In the Hands of an Angry God | Performing Arts Review | Chicago Reader

In the Hands of an Angry God 

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The Chump

at Live Bait Theater

By Justin Hayford

I hate to sound like Ralph Reed, but solo performers seem to be a godless bunch. Of course, Western culture has been a relatively godless place for a good century, ever since Darwin and Freud gave God the old one-two, knocking him out of natural history and the human conscience. True, the occasional playwright, from T.S. Eliot to Terrence McNally, has struggled to find the contemporary relevance of a traditional Christian god, but solo performers--when they acknowledge God at all--have tended to recite traditional biblical stories or, more commonly, turn God into a quaint and/or troubling anachronism. With their collective yen for self-revelation, autobiographical monologuists often congratulate themselves on breaking free of the stern, moralistic deity forced upon them in their youth, celebrating their "courage" in constructing gods and goddesses more to their liking, as though putting together a particularly stylish outfit. The deities of pop psychology run rampant onstage, making everyone feel better about everything. But the unfathomable, contradictory god of Christian orthodoxy, before whose "illogical truths" G.K. Chesterton cowered, has left the theater.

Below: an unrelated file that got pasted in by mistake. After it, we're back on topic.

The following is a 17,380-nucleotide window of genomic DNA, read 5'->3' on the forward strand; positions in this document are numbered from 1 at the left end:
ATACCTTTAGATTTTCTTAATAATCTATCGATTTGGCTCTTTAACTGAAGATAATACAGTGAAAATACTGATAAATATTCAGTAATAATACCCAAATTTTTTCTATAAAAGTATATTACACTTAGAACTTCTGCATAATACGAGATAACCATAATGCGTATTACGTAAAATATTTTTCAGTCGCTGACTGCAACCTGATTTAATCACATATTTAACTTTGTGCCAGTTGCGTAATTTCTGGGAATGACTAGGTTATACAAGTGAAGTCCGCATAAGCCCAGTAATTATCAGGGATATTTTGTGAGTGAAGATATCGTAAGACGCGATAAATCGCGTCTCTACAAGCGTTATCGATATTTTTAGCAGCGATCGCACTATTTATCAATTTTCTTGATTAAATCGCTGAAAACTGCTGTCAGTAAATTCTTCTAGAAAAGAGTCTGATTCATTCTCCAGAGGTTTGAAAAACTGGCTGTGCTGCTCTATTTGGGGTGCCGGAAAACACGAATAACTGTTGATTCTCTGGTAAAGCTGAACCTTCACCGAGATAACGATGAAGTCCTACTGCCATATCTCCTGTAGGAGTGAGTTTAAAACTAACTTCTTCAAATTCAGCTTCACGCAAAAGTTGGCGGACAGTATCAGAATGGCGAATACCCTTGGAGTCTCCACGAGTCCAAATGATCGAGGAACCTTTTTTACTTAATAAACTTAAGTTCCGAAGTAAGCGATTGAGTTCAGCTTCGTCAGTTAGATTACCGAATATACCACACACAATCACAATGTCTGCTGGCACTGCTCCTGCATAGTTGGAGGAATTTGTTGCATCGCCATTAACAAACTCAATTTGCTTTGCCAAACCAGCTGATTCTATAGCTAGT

Well, perhaps not quite--not so long as Joel Calderon is performing. His one-man show The Chump may sound like ten dozen other coming-of-age monologues you've heard or read about in the last year, featuring a sheltered upbringing, rebellious adolescence, destructive self-indulgence, and nascent self-acceptance. But with Calderon there's one crucial difference: Yahweh is hot on his trail every step of the way. The autocratic Old Testament cuss who put Job through the ringer is now doing a number on Calderon, even as he summons every last bit of strength to break from the joyless strictures of his Pentecostal upbringing. Rather than shrug off a biblical god in favor of a more user-friendly model, Calderon follows in Chesterton's footsteps, hoping to embrace an austere, traditional god who seems to have forsaken him.